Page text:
I convinced SH to go inside.

Let me add here that moving was completely my idea and that SH was against it all along, not so much because he wanted to pay more but because he thought it would be embarrassing to move.

I am a sinverguenza. After living in South America for two years and breaking so many rules I didn't even know existed, I am immune. When you are a foreigner in a culture, you are going to do dumb things. You get over it after a while. And sometimes you even use it to your advantage.

You mean that in Germany, even if there is absolutely no traffic coming from either direction, you still wait for the crossing light? Who knew? Oh well I'm already on the other side.

Meanwhile, the old German guy who is still waiting for the light is scolding you in German, which you don't speak, so you just shrug, give him your "I'm just a dumb foreigner" look, and continue you on your merry way.

The waiter asked what was going on. "We want the inside price churros," I said, "so we are going to sit inside."

The waiter scowled. "You already placed the order!" he said.

"I told you to wait!" I answered.

He shook his head and waved the bill at me. "If you don't pay this, I eat it!"

I thought that was a little extreme. We weren't refusing to pay for our order. We just wanted the inside price.

I sat at the inside table. The waiter refused to bring us the churros.

We sat.

Nothing happened. It was a Spanish standoff.

SH said, "It's not worth it. Let's just go back outside."

Which we did, pretending that we had planned this all along, even though we were slinking past the rude waiter in shame.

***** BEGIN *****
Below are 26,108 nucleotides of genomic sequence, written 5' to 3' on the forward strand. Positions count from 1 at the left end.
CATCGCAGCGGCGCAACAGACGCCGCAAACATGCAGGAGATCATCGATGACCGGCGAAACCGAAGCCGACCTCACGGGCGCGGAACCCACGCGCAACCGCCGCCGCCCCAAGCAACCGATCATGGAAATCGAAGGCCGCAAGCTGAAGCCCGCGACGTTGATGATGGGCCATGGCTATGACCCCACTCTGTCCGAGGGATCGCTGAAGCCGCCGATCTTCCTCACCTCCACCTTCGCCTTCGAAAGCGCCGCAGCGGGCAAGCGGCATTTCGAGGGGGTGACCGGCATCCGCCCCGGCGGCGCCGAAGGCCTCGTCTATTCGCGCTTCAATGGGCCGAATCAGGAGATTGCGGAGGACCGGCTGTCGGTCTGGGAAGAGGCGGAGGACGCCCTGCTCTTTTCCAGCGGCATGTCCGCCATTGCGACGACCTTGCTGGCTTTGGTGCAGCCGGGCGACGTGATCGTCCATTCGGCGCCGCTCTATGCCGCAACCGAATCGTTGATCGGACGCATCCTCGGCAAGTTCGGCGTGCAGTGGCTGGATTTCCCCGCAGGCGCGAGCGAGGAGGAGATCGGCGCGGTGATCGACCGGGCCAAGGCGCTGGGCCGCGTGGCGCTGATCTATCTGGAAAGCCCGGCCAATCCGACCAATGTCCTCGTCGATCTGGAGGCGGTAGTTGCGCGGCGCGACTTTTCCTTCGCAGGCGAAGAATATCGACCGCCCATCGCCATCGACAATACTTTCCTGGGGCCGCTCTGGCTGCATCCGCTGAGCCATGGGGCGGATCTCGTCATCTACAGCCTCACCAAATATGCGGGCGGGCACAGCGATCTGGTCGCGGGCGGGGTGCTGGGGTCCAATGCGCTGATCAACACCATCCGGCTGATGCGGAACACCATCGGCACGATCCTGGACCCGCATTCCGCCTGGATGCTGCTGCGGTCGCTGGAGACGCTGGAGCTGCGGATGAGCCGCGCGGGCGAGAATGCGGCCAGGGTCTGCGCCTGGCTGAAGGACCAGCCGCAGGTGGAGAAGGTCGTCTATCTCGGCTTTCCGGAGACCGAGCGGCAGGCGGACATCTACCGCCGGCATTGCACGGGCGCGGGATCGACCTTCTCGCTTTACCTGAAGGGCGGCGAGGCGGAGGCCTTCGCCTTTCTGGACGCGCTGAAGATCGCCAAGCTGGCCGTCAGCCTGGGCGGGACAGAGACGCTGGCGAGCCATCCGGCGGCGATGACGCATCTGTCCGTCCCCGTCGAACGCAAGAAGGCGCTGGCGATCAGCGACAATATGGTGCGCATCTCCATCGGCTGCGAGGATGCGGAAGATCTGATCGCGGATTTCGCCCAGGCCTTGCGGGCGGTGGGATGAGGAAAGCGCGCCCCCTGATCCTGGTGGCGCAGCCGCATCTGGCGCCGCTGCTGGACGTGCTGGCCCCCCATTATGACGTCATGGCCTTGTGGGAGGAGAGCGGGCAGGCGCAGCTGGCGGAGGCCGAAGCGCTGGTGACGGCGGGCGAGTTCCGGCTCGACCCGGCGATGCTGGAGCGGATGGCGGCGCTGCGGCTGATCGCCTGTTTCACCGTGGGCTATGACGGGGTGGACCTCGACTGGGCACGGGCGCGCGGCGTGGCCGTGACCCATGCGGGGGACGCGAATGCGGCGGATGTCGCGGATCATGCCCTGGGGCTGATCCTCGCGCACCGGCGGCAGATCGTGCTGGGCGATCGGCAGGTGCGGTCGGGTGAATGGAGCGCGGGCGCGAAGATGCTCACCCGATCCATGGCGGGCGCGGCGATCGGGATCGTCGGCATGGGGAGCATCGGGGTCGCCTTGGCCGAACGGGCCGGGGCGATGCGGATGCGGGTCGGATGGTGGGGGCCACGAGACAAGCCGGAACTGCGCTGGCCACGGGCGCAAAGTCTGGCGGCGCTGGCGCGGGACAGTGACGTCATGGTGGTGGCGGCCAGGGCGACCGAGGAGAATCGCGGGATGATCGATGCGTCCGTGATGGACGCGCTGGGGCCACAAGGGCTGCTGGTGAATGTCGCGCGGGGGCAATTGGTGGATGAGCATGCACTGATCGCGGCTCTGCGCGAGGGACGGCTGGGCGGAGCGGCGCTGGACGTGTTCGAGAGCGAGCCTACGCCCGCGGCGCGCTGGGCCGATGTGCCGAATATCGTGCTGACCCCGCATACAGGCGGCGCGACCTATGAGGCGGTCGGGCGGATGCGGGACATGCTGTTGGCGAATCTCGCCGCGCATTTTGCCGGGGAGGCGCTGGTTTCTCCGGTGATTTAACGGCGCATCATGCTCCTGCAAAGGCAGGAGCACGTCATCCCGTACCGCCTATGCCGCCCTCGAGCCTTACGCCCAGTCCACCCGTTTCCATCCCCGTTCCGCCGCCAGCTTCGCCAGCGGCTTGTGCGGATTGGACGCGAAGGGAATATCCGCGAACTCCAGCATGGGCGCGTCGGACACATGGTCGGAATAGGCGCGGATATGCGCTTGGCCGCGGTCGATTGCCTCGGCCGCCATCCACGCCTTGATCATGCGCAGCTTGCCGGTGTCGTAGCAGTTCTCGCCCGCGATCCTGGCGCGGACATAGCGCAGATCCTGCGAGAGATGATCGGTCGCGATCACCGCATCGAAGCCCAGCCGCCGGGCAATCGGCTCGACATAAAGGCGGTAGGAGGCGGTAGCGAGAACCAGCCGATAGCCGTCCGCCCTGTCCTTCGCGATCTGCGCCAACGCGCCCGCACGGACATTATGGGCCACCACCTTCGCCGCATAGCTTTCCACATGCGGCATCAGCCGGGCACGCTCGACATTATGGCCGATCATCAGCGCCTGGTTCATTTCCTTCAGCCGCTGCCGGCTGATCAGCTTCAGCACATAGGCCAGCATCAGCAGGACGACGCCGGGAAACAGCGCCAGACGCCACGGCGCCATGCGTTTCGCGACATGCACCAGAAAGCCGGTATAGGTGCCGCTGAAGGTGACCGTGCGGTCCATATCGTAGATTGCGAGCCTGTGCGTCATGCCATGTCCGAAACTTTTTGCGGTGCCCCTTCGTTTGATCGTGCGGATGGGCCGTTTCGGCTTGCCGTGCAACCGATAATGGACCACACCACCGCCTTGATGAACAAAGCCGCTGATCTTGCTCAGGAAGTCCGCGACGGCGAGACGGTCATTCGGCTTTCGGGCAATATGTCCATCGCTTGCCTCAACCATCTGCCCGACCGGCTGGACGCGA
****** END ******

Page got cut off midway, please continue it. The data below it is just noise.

Another waitress brought us our now-cold churros y chocolate. Our waiter pointedly ignored us.

We ate. "Should we leave a tip?" SH asked.

"He was really pissy to us," I said. "I get the idea that he is either not working for tips or doesn't care about pleasing us because we are tourists and probably won't be back."**

"You had already put in the order," SH noted.

I scowled. I hate to be wrong. I hate it when it's my fault.

"I told him to wait!" I protested.

"You had already given him the order."

"He didn't have to be so rude. We should have gotten just a little bit of gringo slack," I argued.

SH agreed with me that we should have gotten a bit of slack or at least not-pissy behavior. No tip. Which was very hard for SH to do as he is a 20 percenter for anything but horrible service.

Then we found out from Rubi that nobody tips in Spain anyhow - or they barely tip - so there was no satisfaction there.

Next time, I will tell the waiter to wait before I tell him what I want.

* The bartender gave us a double order for the regular price. When I asked if the servings were always so big, he answered, "Hoy si. Manana no." Today yes, tomorrow no.

** Which wasn't necessarily true. We have been to this churro place on each of our three trips to Spain. But I suppose $10 once every few years is not enough to inspire niceness. Let me note, though, that this was the only rudeness we encountered from a waiter or clerk during our entire trip and in the waiter's defense, we kind of asked for it.